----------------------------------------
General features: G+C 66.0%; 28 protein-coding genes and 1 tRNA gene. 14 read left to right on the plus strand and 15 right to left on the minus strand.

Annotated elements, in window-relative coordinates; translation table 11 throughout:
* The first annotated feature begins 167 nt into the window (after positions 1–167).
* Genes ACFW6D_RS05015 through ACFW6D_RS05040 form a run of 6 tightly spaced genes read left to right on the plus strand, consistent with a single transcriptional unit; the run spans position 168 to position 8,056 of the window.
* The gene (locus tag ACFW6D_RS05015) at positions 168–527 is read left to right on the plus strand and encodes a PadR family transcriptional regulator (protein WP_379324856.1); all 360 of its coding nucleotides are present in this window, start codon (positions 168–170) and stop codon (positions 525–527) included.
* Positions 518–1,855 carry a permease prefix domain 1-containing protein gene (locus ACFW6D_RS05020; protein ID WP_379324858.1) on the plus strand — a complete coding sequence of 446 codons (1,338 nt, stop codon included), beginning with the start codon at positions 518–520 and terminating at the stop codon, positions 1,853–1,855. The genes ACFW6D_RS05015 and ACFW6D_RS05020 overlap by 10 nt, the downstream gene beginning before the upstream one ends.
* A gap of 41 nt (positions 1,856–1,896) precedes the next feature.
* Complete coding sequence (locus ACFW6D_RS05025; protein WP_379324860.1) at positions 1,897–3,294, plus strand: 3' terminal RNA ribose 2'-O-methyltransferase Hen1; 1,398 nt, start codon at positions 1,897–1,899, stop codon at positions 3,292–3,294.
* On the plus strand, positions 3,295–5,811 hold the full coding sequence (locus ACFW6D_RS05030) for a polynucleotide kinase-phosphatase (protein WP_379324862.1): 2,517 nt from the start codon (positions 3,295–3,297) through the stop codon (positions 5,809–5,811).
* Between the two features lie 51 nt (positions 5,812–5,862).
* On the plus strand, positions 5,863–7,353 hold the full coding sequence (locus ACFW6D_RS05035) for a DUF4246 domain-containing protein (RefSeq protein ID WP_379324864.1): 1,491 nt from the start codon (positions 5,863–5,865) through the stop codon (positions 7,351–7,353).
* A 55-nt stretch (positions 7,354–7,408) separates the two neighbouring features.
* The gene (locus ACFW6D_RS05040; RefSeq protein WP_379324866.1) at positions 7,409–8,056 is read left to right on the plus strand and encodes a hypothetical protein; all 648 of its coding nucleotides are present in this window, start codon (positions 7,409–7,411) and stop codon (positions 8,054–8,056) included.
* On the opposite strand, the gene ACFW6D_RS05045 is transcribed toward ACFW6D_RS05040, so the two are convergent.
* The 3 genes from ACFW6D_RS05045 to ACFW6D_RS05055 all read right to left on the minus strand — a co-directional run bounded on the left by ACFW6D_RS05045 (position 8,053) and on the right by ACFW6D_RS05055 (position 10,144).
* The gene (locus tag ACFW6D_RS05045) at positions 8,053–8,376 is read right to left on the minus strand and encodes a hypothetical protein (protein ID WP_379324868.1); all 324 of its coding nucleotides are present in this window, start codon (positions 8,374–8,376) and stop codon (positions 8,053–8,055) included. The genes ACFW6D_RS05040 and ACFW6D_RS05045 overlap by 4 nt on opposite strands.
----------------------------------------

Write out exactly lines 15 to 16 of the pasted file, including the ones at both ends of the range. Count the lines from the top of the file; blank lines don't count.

* The 3 genes from ACFW6D_RS05045 to ACFW6D_RS05055 all read right to left on the minus strand — a co-directional run bounded on the left by ACFW6D_RS05045 (position 8,053) and on the right by ACFW6D_RS05055 (position 10,144).
* The gene (locus tag ACFW6D_RS05045) at positions 8,053–8,376 is read right to left on the minus strand and encodes a hypothetical protein (protein ID WP_379324868.1); all 324 of its coding nucleotides are present in this window, start codon (positions 8,374–8,376) and stop codon (positions 8,053–8,055) included. The genes ACFW6D_RS05040 and ACFW6D_RS05045 overlap by 4 nt on opposite strands.